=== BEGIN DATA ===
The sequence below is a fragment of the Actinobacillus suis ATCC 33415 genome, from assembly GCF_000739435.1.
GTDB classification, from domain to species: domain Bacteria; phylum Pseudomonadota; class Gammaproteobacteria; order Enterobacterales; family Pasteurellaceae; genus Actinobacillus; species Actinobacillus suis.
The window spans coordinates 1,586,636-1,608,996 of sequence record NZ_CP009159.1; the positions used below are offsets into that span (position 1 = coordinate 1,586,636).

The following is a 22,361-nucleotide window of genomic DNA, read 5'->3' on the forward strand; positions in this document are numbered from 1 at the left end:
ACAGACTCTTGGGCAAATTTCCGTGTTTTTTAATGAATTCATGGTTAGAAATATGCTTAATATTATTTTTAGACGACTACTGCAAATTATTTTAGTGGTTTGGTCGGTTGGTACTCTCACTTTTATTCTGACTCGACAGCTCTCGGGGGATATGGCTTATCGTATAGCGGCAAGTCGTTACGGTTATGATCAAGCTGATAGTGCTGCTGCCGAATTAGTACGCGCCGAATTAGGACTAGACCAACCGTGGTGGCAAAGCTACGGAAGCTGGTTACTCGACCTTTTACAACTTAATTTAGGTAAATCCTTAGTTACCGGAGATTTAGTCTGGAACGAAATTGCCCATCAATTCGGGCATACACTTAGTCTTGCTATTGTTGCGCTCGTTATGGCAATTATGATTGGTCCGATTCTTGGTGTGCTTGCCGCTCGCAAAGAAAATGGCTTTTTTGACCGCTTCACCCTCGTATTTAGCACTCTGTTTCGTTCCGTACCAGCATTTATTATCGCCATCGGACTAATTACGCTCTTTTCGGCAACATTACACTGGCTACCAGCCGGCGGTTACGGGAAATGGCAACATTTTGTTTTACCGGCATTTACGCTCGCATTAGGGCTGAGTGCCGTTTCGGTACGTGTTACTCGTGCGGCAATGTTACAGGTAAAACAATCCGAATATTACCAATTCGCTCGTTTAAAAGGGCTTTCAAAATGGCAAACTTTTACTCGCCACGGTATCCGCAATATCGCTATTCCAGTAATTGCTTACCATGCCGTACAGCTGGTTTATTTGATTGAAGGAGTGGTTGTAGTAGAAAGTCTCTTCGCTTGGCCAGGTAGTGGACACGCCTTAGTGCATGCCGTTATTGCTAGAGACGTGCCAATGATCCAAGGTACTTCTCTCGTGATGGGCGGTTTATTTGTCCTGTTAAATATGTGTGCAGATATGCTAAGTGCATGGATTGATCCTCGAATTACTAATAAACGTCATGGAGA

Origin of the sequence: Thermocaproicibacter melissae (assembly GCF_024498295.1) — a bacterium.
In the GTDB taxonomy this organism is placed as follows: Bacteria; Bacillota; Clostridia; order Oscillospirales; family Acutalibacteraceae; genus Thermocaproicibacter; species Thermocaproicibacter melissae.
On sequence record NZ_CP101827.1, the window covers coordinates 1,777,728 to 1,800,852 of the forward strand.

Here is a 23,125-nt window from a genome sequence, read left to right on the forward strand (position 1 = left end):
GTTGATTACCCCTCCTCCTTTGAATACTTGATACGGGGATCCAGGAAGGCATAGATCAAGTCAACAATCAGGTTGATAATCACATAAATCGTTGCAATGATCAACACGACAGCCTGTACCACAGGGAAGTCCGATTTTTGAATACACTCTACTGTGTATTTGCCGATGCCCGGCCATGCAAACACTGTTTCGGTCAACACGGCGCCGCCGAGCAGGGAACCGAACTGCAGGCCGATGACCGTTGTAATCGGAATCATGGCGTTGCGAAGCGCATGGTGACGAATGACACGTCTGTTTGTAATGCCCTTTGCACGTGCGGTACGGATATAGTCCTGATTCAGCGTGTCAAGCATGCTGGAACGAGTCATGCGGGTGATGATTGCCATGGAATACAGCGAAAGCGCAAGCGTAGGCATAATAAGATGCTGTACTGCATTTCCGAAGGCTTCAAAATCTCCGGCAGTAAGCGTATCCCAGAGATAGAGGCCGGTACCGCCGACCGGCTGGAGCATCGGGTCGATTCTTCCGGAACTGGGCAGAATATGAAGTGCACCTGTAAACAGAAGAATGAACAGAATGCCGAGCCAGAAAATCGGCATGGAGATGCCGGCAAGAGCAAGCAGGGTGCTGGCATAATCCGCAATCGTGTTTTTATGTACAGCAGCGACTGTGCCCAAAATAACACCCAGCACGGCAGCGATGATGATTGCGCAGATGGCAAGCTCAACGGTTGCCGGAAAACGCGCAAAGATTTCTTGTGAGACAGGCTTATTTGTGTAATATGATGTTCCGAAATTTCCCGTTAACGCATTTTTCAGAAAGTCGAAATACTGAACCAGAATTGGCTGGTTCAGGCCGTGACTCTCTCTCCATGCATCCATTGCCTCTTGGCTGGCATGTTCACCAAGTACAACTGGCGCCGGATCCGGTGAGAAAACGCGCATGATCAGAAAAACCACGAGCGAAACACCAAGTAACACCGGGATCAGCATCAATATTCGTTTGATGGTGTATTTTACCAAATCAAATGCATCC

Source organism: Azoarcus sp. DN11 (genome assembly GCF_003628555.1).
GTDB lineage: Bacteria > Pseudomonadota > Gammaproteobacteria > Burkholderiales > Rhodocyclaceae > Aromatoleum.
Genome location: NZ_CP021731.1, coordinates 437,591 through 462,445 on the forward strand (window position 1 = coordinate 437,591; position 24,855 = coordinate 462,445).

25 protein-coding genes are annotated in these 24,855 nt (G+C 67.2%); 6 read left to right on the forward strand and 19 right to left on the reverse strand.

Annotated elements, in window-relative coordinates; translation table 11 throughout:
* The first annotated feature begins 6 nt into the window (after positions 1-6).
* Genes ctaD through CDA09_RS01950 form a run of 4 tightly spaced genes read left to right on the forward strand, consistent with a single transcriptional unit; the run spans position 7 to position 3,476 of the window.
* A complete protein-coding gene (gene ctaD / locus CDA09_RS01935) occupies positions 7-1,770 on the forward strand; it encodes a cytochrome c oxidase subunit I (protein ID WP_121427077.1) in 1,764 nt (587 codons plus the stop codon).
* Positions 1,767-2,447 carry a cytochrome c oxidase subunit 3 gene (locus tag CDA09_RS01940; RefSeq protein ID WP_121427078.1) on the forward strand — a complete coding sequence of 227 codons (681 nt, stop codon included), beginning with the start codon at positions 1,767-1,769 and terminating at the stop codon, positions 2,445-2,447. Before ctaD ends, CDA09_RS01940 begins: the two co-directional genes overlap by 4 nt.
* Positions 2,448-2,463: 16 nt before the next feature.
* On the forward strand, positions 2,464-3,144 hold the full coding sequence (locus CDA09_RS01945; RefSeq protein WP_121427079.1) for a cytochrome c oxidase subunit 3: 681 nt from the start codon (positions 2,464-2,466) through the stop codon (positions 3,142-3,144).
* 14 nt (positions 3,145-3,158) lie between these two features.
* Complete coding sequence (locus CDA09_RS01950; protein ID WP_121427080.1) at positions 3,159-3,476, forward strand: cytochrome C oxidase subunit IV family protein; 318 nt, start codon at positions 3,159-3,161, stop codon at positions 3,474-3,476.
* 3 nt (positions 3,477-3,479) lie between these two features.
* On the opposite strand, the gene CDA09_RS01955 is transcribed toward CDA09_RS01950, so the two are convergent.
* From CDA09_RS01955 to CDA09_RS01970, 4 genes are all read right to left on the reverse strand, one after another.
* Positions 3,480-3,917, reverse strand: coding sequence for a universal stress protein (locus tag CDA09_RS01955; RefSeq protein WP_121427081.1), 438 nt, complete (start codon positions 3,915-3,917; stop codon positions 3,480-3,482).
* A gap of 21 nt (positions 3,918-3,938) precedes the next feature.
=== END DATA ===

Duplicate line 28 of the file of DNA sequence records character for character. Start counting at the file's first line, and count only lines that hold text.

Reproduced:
* A gap of 21 nt (positions 3,918-3,938) precedes the next feature.